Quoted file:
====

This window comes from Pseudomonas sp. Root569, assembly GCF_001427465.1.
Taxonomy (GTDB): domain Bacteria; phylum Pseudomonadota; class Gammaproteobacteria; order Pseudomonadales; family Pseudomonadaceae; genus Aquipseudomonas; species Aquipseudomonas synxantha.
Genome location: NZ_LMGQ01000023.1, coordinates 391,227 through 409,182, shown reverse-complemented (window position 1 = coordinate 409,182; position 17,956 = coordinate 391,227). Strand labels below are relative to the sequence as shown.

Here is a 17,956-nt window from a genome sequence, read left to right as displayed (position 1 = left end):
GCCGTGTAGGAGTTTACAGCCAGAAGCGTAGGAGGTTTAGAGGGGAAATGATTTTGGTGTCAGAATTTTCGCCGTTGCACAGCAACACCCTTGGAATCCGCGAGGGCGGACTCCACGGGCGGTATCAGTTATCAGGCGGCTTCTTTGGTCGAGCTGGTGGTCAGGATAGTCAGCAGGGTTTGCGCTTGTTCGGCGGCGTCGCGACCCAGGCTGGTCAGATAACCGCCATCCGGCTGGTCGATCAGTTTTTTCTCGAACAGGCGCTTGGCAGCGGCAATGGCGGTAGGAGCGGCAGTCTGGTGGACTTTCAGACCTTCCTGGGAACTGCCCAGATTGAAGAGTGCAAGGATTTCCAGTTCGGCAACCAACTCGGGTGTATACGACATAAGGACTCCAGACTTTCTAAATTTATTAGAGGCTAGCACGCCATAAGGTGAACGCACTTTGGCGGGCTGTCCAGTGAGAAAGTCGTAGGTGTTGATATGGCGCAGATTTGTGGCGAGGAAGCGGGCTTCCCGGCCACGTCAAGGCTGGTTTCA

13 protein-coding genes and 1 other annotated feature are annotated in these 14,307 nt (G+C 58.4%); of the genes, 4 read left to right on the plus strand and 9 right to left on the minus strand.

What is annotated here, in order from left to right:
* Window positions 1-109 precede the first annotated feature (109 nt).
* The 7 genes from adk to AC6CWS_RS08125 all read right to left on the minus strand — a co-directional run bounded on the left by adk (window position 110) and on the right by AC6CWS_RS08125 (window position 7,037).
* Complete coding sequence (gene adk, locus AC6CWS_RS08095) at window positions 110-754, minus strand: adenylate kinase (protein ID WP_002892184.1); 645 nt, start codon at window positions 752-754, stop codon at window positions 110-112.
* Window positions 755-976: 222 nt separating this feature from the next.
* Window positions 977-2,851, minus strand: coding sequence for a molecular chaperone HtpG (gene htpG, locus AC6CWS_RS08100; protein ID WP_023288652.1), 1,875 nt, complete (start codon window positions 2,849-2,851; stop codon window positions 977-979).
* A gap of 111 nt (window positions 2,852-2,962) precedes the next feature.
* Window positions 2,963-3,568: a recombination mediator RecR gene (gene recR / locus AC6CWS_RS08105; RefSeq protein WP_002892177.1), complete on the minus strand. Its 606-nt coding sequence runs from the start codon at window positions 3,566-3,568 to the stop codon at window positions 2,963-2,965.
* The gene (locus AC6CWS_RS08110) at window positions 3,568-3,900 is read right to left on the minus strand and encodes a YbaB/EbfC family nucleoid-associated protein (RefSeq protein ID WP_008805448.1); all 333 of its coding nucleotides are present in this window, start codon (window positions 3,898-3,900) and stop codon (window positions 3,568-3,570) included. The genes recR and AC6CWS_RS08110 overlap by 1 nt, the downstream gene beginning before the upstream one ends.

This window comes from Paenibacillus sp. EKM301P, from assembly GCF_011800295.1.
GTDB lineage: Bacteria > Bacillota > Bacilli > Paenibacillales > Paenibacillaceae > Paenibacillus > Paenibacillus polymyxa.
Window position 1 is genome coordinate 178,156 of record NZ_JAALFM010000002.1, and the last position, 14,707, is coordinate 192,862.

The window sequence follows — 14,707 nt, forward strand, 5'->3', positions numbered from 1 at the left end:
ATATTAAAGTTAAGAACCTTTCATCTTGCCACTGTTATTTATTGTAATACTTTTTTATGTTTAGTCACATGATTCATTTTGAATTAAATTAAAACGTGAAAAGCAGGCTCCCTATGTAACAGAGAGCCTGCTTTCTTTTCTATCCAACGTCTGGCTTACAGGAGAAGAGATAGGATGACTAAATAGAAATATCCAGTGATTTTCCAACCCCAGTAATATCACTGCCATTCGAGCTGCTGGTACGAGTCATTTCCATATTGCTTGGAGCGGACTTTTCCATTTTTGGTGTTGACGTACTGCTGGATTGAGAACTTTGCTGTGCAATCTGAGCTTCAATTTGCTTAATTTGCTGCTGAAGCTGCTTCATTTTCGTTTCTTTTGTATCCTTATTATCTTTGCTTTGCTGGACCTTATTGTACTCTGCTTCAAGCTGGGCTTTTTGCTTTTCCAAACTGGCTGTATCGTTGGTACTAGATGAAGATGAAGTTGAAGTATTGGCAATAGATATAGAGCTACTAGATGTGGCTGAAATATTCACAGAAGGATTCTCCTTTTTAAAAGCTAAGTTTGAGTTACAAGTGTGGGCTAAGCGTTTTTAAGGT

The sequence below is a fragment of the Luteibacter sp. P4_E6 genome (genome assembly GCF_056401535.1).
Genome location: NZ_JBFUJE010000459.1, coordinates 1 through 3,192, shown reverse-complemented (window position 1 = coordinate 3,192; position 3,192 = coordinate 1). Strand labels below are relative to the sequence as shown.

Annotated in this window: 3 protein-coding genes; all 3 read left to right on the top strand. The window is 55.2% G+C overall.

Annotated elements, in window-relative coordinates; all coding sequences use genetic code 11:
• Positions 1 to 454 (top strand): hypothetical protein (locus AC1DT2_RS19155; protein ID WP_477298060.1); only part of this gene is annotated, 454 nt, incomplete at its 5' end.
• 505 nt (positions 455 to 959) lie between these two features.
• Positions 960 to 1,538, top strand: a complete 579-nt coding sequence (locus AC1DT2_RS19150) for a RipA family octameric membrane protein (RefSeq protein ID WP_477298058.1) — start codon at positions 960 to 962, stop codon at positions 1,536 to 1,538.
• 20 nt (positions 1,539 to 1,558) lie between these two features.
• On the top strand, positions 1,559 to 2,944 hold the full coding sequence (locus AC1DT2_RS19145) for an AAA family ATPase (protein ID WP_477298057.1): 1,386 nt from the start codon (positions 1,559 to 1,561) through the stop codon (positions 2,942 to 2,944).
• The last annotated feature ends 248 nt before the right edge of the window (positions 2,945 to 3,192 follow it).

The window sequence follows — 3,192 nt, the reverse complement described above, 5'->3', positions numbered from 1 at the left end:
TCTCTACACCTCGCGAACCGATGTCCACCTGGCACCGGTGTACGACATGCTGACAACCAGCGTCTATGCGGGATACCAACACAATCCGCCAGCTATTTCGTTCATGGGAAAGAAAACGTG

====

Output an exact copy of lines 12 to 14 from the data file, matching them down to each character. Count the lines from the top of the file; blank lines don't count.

* Window positions 977-2,851, minus strand: coding sequence for a molecular chaperone HtpG (gene htpG, locus AC6CWS_RS08100; protein ID WP_023288652.1), 1,875 nt, complete (start codon window positions 2,849-2,851; stop codon window positions 977-979).
* A gap of 111 nt (window positions 2,852-2,962) precedes the next feature.
* Window positions 2,963-3,568: a recombination mediator RecR gene (gene recR / locus AC6CWS_RS08105; RefSeq protein WP_002892177.1), complete on the minus strand. Its 606-nt coding sequence runs from the start codon at window positions 3,566-3,568 to the stop codon at window positions 2,963-2,965.